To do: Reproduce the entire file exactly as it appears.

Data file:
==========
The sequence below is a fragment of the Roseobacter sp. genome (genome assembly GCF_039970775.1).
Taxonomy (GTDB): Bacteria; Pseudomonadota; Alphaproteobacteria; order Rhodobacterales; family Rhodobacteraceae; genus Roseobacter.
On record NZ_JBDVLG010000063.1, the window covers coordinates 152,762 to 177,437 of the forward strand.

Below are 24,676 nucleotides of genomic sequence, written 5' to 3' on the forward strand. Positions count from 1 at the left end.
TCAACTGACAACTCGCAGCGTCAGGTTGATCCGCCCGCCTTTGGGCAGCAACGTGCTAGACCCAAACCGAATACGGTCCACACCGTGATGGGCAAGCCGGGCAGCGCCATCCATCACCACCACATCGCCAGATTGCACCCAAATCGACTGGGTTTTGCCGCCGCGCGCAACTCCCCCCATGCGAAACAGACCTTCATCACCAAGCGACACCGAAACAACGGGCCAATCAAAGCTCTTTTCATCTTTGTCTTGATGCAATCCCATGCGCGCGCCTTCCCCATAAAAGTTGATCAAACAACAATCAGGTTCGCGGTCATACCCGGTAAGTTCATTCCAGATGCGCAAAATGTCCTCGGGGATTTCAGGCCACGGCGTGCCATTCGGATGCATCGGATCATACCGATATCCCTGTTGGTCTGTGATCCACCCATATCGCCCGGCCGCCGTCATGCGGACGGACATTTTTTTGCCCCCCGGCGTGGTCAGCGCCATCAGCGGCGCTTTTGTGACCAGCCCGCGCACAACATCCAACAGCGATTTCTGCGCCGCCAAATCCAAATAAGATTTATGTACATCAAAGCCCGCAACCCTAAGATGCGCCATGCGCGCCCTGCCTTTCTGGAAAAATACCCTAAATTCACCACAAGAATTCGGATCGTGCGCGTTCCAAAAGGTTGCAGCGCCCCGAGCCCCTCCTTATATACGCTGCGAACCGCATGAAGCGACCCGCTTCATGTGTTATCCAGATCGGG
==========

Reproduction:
The sequence below is a fragment of the Roseobacter sp. genome (genome assembly GCF_039970775.1).
Taxonomy (GTDB): Bacteria; Pseudomonadota; Alphaproteobacteria; order Rhodobacterales; family Rhodobacteraceae; genus Roseobacter.
On record NZ_JBDVLG010000063.1, the window covers coordinates 152,762 to 177,437 of the forward strand.

Below are 24,676 nucleotides of genomic sequence, written 5' to 3' on the forward strand. Positions count from 1 at the left end.
TCAACTGACAACTCGCAGCGTCAGGTTGATCCGCCCGCCTTTGGGCAGCAACGTGCTAGACCCAAACCGAATACGGTCCACACCGTGATGGGCAAGCCGGGCAGCGCCATCCATCACCACCACATCGCCAGATTGCACCCAAATCGACTGGGTTTTGCCGCCGCGCGCAACTCCCCCCATGCGAAACAGACCTTCATCACCAAGCGACACCGAAACAACGGGCCAATCAAAGCTCTTTTCATCTTTGTCTTGATGCAATCCCATGCGCGCGCCTTCCCCATAAAAGTTGATCAAACAACAATCAGGTTCGCGGTCATACCCGGTAAGTTCATTCCAGATGCGCAAAATGTCCTCGGGGATTTCAGGCCACGGCGTGCCATTCGGATGCATCGGATCATACCGATATCCCTGTTGGTCTGTGATCCACCCATATCGCCCGGCCGCCGTCATGCGGACGGACATTTTTTTGCCCCCCGGCGTGGTCAGCGCCATCAGCGGCGCTTTTGTGACCAGCCCGCGCACAACATCCAACAGCGATTTCTGCGCCGCCAAATCCAAATAAGATTTATGTACATCAAAGCCCGCAACCCTAAGATGCGCCATGCGCGCCCTGCCTTTCTGGAAAAATACCCTAAATTCACCACAAGAATTCGGATCGTGCGCGTTCCAAAAGGTTGCAGCGCCCCGAGCCCCTCCTTATATACGCTGCGAACCGCATGAAGCGACCCGCTTCATGTGTTATCCAGATCGGG